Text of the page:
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Stop < code > tags wrapped with < p > tags (11 posts)

  1. xDev
    Member
    Posted 10 years ago #

    Hi,
    I just downloaded and I'm very impressed. Been trying it out and I encountered a problem with the way it wraps < -code- > tags in < -p- > tags in the comments. The problem is do to the fact that inside the code tags themselves, if there is a newline, then a p tag is inserted so the end result in the parsed html output is a p wrap around the code tag with p tags inside the code tag. This obviously won't validate as you can't have a p tag in another p tag.
    I would like to know where in the files I can change it so that there is no p tag wrap around the code tag.
    Thanks
    -xDev

  2. philor
    Member
    Posted 10 years ago #

    It's in wp-includes/functions.php (functions-formatting.php in recent nightlies) - the function wpautop. Good luck, and let us know what you do to it: I know how to fix it in a different approach to autopeeing, but I can't quite see where and how in that approach.

  3. Ryan Boren
    WordPress Dev
    Posted 10 years ago #

    What version? wpautop() has undergone some revisions lately that may help.

  4. NuclearMoose
    Member
    Posted 10 years ago #

    Don't know if this is a possible solution, but what about using < pre > instead of < code >?
    Craig.

  5. Ryan Boren
    WordPress Dev
    Posted 10 years ago #

    pre is problematic with wpautop. There's an alternative version of wpautop here. Try it out and see if it helps.

  6. philor
    Member
    Posted 10 years ago #

    Looks good to me, at first glance. Just have to remember to do <pre></pre> instead of the other way around (I forget which way I do it about every other time). Plus besides being a good idea, $split_pee is an excellent variable name :)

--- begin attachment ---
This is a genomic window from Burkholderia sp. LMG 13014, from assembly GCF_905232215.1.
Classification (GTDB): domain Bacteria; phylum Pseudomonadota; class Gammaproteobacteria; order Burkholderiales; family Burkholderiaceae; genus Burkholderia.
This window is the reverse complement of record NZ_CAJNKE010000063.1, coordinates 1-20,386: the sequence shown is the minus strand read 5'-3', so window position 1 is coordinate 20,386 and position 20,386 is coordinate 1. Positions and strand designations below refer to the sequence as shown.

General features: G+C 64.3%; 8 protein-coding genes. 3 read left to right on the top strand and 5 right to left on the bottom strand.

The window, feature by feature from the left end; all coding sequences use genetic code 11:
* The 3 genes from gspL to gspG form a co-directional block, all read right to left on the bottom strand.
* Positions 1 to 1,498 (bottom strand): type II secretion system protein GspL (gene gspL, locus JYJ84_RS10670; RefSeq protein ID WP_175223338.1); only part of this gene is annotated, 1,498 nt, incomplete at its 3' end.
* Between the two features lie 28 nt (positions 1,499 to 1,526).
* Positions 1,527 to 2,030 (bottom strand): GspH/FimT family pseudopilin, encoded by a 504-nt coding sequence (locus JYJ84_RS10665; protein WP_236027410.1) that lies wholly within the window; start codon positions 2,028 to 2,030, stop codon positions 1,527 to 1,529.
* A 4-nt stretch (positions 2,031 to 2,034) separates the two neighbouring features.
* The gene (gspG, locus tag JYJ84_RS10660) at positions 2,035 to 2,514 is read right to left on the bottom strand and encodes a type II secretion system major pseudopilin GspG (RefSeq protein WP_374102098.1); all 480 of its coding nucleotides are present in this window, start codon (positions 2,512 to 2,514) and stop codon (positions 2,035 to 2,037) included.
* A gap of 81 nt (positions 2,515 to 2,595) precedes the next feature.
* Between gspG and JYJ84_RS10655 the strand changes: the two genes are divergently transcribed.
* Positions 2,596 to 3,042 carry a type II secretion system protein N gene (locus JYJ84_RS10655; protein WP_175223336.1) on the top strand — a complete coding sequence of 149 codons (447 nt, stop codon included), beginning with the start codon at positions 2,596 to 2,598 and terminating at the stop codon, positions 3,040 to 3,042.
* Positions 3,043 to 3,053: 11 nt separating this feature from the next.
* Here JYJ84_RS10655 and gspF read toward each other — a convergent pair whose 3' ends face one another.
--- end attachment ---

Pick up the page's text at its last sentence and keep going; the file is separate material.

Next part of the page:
7. xDev
    Member
    Posted 10 years ago #

    Just a test:

    function balanceTags($text, $is_comment = 0) {
    global $use_balanceTags;
    if ($is_comment) {
    $text = sanitise_html_attributes($text);
    }
    if ($use_balanceTags == 0) {
    return $text;
    }
    $tagstack = array();
    $stacksize = 0;
    $tagqueue = '';
    $newtext = '';

    I want to look at the source to see how it was parsed.

  8. MathiasBynens
    Member
    Posted 10 years ago #

    FYI: This post is similar...

  9. philor
    Member
    Posted 10 years ago #

    Well, what works for me is using <pre>the code<pre> (with the version of wpautop from cyberhobo). Since 's an inline element, I don't much want to just throw it in with a bunch of paragraphs, only contained by the outer <div>, and the whitespace is either significant (for Python) or at least aesthetically significant (cf. ten million holy wars about tabs v. spaces), so <pre> makes semantic sense to me at least.

  10. xDev
    Member
    Posted 10 years ago #

    Wrapping code in pre may be alright for an admin posting an entry but I'm talking about comments. I don't think it would work telling people to do that when they want to post some code. So the way things are right now my pages won't validate if I use wordpress because of comments with p tags inside code tags and in some cases it breaks the layout. I thought the whole selling point is this:

    We have gone to great lengths to make sure every bit of WordPress generated code is in full compliance with the standards of the W3C.

  11. philor
    Member
    Posted 10 years ago #

    Ah, I read right past "in the comments". <span style="voice-family:Latella">Nevermind.</span>.
    I do know people who run their submitted comments through a locally-installed validator, and throw GIGO errors from their autoparagraphing back at the user, but it's not very popular.

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